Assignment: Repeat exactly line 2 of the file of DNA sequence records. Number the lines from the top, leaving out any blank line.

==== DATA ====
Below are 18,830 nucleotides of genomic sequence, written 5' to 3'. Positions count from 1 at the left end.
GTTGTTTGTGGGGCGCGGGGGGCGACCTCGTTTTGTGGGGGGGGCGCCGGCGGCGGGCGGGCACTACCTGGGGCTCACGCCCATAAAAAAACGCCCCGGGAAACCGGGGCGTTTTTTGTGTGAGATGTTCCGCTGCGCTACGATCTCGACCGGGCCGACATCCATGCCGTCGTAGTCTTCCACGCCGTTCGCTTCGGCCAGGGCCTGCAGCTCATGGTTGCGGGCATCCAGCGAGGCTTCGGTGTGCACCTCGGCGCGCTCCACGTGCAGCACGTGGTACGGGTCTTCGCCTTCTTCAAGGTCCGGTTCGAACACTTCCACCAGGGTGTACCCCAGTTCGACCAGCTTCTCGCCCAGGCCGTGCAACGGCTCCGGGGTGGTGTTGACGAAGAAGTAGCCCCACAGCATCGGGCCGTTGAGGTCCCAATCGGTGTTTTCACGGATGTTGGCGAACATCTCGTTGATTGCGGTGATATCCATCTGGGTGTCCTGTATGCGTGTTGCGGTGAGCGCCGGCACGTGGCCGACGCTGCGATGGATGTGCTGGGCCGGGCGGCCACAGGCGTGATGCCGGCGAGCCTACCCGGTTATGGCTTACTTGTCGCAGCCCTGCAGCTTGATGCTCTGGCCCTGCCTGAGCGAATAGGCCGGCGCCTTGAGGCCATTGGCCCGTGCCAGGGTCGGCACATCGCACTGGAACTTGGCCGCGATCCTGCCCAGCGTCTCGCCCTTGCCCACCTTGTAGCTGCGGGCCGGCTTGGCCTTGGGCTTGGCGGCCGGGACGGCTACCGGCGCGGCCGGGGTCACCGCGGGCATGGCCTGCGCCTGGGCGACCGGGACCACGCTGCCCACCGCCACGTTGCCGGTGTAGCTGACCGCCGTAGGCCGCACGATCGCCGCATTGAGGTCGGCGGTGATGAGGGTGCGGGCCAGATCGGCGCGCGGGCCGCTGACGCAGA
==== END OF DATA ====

GTTGTTTGTGGGGCGCGGGGGGCGACCTCGTTTTGTGGGGGGGGCGCCGGCGGCGGGCGGGCACTACCTGGGGCTCACGCCCATAAAAAAACGCCCCGGGAAACCGGGGCGTTTTTTGTGTGAGATGTTCCGCTGCGCTACGATCTCGACCGGGCCGACATCCATGCCGTCGTAGTCTTCCACGCCGTTCGCTTCGGCCAGGGCCTGCAGCTCATGGTTGCGGGCATCCAGCGAGGCTTCGGTGTGCACCTCGGCGCGCTCCACGTGCAGCACGTGGTACGGGTCTTCGCCTTCTTCAAGGTCCGGTTCGAACACTTCCACCAGGGTGTACCCCAGTTCGACCAGCTTCTCGCCCAGGCCGTGCAACGGCTCCGGGGTGGTGTTGACGAAGAAGTAGCCCCACAGCATCGGGCCGTTGAGGTCCCAATCGGTGTTTTCACGGATGTTGGCGAACATCTCGTTGATTGCGGTGATATCCATCTGGGTGTCCTGTATGCGTGTTGCGGTGAGCGCCGGCACGTGGCCGACGCTGCGATGGATGTGCTGGGCCGGGCGGCCACAGGCGTGATGCCGGCGAGCCTACCCGGTTATGGCTTACTTGTCGCAGCCCTGCAGCTTGATGCTCTGGCCCTGCCTGAGCGAATAGGCCGGCGCCTTGAGGCCATTGGCCCGTGCCAGGGTCGGCACATCGCACTGGAACTTGGCCGCGATCCTGCCCAGCGTCTCGCCCTTGCCCACCTTGTAGCTGCGGGCCGGCTTGGCCTTGGGCTTGGCGGCCGGGACGGCTACCGGCGCGGCCGGGGTCACCGCGGGCATGGCCTGCGCCTGGGCGACCGGGACCACGCTGCCCACCGCCACGTTGCCGGTGTAGCTGACCGCCGTAGGCCGCACGATCGCCGCATTGAGGTCGGCGGTGATGAGGGTGCGGGCCAGATCGGCGCGCGGGCCGCTGACGCAGA